While vacationing from Raleigh, North Carolina, Julie Dare Cooke and her husband peered through a window with a “For Rent” sign on a Sullivan’s Island storefront. The space was full of paraphernalia left behind by Mr. Gruber who’d had a variety store there for years: hulking photo finishing equipment, boxes of assorted mismatched furniture parts, wine bottles that lost their labels floating in Hurricane Hugo floodwaters, nests of wild animals.
“I brought a tape measure. I didn’t know I needed a shotgun!” their contractor joked.
The roof was even missing. But somehow they had vision and Cooke’s motivation to escape the cubicle where she’d worked as a process engineer for 15 years.
Over the next six months they took the space down to the studs.
“We needed 14 dump trucks to clear it out,” she said.
When Sandpiper Gallery opened in 2001, it displayed the work of 10 local artists including Jim Darlington who remains among the gallery’s most collected painters.
Cooke’s passion for her business and highlighting art is unabated.
“Art is a soulful thing,” she told me as she pointed out the myriad of subtle colors in a marsh scene by Leslie Pratt Thomas as an example of what Paul Klee meant when he said, "Art does not reproduce the visible; rather it makes visible.”
These days the gallery represents over 80 full-time painters, jewelers and sculptors that Cooke discovered at shows, through art magazines and from the many inquiries she receives. They’re from the Southeast to as far away as Italy. Although Lowcountry landscapes inspire many of the creations, the subjects are wide ranging: Kris Manning’s stirring Osceola series, Robin Cooper’s whimsical collages of dogs, Pete Rock’s stunning tables with Gullah basket tops by Adeline Mazack, Sarah Sander’s beautifully crafted Goat Island Treasure Boxes and mobiles by Stephen Kishel.
The jewelry is particularly well curated with standouts including Karen Hakim’s cloisonné and Emily Cook’s fused glass pendants that include sand from area beaches.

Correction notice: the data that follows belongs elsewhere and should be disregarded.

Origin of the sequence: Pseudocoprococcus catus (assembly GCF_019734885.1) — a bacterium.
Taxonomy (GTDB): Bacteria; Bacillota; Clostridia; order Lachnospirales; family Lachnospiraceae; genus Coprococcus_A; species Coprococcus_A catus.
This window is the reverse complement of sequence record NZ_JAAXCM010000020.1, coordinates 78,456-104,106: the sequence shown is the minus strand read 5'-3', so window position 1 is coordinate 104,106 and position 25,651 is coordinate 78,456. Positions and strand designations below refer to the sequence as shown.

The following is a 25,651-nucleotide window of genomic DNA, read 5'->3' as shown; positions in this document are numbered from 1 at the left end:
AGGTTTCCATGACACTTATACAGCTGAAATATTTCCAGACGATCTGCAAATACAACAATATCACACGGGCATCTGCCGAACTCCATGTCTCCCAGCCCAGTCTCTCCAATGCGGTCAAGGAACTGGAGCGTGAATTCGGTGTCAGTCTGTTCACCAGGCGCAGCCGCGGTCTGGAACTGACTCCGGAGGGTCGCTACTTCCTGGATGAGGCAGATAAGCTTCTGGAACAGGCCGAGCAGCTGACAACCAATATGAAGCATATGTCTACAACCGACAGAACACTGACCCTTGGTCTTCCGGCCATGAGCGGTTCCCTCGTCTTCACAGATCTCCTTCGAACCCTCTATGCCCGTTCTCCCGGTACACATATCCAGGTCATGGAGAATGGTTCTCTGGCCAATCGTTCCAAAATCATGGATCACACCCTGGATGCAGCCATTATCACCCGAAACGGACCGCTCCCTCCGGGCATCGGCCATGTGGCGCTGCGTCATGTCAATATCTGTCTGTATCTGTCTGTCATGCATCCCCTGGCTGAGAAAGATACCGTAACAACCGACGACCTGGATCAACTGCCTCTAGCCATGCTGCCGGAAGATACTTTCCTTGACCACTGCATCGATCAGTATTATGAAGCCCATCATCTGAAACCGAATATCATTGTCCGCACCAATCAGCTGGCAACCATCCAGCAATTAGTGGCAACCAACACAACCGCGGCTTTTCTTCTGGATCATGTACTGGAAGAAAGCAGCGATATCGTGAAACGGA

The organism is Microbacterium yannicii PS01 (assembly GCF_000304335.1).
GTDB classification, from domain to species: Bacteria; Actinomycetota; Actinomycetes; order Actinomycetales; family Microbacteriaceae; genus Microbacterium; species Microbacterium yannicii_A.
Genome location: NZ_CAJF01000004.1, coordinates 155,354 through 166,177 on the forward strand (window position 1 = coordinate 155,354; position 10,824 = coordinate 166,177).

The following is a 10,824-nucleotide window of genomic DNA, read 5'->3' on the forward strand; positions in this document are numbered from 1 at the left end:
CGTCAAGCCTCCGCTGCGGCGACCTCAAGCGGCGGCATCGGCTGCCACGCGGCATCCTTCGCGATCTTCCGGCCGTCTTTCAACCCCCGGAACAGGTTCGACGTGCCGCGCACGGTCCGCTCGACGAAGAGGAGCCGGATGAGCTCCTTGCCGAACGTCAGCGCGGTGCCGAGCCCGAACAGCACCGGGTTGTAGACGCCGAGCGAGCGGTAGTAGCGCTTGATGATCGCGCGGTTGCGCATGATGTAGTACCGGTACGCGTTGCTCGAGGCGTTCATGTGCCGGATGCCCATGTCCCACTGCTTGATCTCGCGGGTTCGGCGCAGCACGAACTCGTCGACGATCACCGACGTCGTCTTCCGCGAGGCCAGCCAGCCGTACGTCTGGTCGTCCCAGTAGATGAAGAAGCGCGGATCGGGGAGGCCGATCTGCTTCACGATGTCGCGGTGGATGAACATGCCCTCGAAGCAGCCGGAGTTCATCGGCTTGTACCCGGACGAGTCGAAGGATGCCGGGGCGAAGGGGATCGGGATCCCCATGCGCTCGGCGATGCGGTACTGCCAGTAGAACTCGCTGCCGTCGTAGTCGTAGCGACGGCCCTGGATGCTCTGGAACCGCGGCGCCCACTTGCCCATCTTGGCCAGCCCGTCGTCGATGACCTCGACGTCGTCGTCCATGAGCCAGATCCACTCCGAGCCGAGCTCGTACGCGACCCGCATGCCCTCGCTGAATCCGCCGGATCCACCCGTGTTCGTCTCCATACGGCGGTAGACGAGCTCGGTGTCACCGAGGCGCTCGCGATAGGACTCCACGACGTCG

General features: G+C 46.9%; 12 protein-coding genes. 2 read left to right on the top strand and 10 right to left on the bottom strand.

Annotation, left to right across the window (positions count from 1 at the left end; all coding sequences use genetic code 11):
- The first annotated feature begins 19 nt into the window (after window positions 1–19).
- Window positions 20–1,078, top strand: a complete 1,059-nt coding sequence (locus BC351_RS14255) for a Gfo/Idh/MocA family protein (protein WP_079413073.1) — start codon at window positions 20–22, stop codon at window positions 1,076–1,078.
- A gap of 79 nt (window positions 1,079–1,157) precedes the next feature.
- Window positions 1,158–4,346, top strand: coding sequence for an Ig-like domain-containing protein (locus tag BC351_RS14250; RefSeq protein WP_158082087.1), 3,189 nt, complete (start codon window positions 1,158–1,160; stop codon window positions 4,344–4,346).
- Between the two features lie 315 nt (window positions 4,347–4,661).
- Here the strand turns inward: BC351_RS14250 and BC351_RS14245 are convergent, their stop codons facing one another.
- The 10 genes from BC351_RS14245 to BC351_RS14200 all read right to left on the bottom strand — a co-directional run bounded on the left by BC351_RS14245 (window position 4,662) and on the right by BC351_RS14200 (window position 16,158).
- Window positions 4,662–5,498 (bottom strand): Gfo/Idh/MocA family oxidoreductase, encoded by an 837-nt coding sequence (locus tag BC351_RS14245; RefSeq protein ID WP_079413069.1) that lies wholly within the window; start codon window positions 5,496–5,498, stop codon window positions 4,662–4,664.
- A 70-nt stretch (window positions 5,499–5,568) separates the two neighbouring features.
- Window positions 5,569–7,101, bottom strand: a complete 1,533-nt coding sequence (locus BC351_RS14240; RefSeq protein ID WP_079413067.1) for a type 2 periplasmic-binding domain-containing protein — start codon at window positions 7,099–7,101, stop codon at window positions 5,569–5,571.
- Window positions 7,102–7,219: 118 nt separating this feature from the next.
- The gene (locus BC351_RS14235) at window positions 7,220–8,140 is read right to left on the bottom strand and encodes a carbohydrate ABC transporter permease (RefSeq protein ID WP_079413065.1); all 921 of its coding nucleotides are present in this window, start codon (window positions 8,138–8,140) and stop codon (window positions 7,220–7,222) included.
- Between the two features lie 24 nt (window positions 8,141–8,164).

“I don’t want people to come in and think they can’t afford anything or touch anything,” Cooke explained.
It’s typical for a vacationer to become captivated by a piece on an after-dinner stroll and buy it days later online when they can’t forget it. Designers, too, rely on Sandpiper Gallery for sourcing the best art in the area. Collectors appreciate Cooke’s messages letting them know when their favorite artist has released a new piece.
In 2012, Sandpiper Gallery moved to a larger space near Home Team BBQ. Each night the large windows are lit with colorful pieces. Sometimes Cooke passes by on her way to her cottage near Fort Moultrie and she smiles at the passersby stopping to look. “It’s really fun to drive by at night and see people pointing to the art.”
It took a singular vision and a huge leap of faith to look at that dilapidated storefront and imagine an art gallery. This year, Sandpiper will celebrate its 20th anniversary on Sullivan’s Island. It has become the island's heart of the arts. People flock to the frequent artist receptions where artistic collaborations are born, artists are discovered and careers are made.
“I could not have asked for a more supportive and artful community!” Cooke said.
If you go: Sandpiper Gallery is located at 2201 Middle Street, Sullivan’s Island. Visit sandpipergallery.net.